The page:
Many people were wrong.
His 2012 book and TV series, The Untold History of the United States, suggests the iconic filmmaker is renewing efforts to challenge the mainstream narrative regarding,
To complete the 10-part documentary series and 750 page book, Stone collaborated with World War 2 scholar Peter Kuznick.
The controversial filmmaker says that in assessing American history since the 1930s, it's our involvement in the Middle East that really grabbed his attention.
According to Stone, the U.S. government's destabilizing role actually goes back much further than ISIS.
His new series pinpoints moments of American intrusion in the region as far back as the 1930s and follows it all the way to,
Stone etched his way into the hearts and minds of the American public in the mid-to-late 1980s with two films depicting powerful experiences from the Vietnam War.
Stone's JFK famously questioned the mainstream narrative of the assassination of President John F. Kennedy, endearing the filmmaker to conspiracy theory circles for decades with a fictional account of a lawyer bringing the U.S. government to trial for its role in the assassination.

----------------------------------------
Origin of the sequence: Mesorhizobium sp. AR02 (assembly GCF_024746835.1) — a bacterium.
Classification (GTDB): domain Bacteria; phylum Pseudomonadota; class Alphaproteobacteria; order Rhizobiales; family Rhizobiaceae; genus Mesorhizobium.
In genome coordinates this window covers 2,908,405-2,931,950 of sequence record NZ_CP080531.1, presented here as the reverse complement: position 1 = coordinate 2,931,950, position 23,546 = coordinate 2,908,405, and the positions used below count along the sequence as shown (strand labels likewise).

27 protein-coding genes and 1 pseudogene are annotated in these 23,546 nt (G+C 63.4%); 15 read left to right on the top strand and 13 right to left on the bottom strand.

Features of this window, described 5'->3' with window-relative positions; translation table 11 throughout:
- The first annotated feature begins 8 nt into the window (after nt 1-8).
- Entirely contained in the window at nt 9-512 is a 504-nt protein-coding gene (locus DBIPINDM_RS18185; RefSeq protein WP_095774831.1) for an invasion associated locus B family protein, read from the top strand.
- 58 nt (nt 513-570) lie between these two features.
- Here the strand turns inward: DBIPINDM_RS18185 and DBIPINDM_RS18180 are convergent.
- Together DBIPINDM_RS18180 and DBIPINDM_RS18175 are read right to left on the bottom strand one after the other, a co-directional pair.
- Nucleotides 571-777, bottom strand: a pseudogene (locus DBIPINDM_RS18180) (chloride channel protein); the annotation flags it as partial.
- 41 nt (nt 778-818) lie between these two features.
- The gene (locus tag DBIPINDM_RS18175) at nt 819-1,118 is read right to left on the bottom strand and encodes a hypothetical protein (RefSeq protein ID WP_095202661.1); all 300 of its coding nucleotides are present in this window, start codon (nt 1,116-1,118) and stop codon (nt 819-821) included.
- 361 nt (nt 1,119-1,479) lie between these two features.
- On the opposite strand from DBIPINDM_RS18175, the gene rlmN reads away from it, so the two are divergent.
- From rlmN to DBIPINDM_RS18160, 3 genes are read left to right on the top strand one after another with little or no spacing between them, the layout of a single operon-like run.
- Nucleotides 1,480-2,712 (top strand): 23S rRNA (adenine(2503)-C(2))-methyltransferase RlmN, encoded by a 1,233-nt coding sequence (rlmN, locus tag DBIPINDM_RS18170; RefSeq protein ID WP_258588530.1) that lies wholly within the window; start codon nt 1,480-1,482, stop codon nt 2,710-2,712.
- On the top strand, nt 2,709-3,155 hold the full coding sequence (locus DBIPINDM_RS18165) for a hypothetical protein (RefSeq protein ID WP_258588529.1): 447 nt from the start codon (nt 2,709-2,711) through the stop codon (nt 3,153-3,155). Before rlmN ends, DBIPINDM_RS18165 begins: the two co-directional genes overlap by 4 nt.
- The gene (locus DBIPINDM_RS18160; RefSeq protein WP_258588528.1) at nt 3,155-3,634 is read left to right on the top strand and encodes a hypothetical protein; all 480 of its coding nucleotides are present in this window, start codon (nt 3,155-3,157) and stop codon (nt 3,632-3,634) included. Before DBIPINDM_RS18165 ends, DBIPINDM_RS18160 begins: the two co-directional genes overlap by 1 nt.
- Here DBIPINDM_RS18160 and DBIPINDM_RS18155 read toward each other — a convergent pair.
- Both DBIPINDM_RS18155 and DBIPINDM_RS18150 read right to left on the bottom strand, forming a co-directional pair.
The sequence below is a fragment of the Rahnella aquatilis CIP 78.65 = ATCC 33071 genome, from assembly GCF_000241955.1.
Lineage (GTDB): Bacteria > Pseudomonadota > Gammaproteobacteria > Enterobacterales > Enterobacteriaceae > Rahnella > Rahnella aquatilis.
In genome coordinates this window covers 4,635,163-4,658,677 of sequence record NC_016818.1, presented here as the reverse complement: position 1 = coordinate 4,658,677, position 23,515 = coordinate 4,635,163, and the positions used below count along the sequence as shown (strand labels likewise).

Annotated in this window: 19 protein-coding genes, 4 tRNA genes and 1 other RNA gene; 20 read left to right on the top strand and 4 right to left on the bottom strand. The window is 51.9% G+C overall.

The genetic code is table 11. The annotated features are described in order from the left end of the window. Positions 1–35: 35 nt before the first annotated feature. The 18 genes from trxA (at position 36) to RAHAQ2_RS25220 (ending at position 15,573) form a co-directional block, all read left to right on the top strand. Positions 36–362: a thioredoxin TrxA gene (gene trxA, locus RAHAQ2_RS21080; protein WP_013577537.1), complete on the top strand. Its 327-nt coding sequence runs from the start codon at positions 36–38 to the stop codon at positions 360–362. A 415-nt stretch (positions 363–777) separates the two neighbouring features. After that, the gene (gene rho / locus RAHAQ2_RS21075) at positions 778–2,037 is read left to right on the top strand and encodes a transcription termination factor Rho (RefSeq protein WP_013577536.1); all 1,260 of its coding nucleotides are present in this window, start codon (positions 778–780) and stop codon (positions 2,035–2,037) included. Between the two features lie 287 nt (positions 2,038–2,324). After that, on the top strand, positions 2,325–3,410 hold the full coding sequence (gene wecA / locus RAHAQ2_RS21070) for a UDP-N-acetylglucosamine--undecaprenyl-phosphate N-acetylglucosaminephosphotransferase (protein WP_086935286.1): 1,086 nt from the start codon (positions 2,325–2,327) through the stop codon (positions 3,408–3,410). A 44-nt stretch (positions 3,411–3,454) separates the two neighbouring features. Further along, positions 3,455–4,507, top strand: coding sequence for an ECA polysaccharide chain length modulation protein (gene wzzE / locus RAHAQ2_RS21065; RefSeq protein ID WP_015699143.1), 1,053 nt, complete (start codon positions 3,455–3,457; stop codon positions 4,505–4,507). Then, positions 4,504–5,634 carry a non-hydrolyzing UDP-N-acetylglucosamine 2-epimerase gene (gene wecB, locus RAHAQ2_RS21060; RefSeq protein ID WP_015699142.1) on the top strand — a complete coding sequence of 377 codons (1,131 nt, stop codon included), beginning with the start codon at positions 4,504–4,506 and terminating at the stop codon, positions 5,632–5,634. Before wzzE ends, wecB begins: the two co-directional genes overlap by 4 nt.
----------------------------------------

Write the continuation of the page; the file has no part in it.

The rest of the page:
In recent years, Oliver Stone has received less acclaim for films like World Trade Center, which failed to question the mainstream narrative of 9/11, and W., which gave relatively gentle treatment to George W. Bush's presidency.
Stone's 2012 series, The Untold History of the United States, is a return to the intellectual form of one of his earliest successes, Salvador, which was strongly critical of the U.S.-supported right wing military of the Salvadoran Civil War.
The last episode in the series is called 'Bush & Obama: Age of Terror' (below video).
It covers the following subjects:
Stone says his documentary series is an alternative approach to American history, one he hopes will fight the "educational crime" of exposing today's schoolchildren to the propaganda of standard textbooks and television programs.
On this note, Stone doesn't mince words: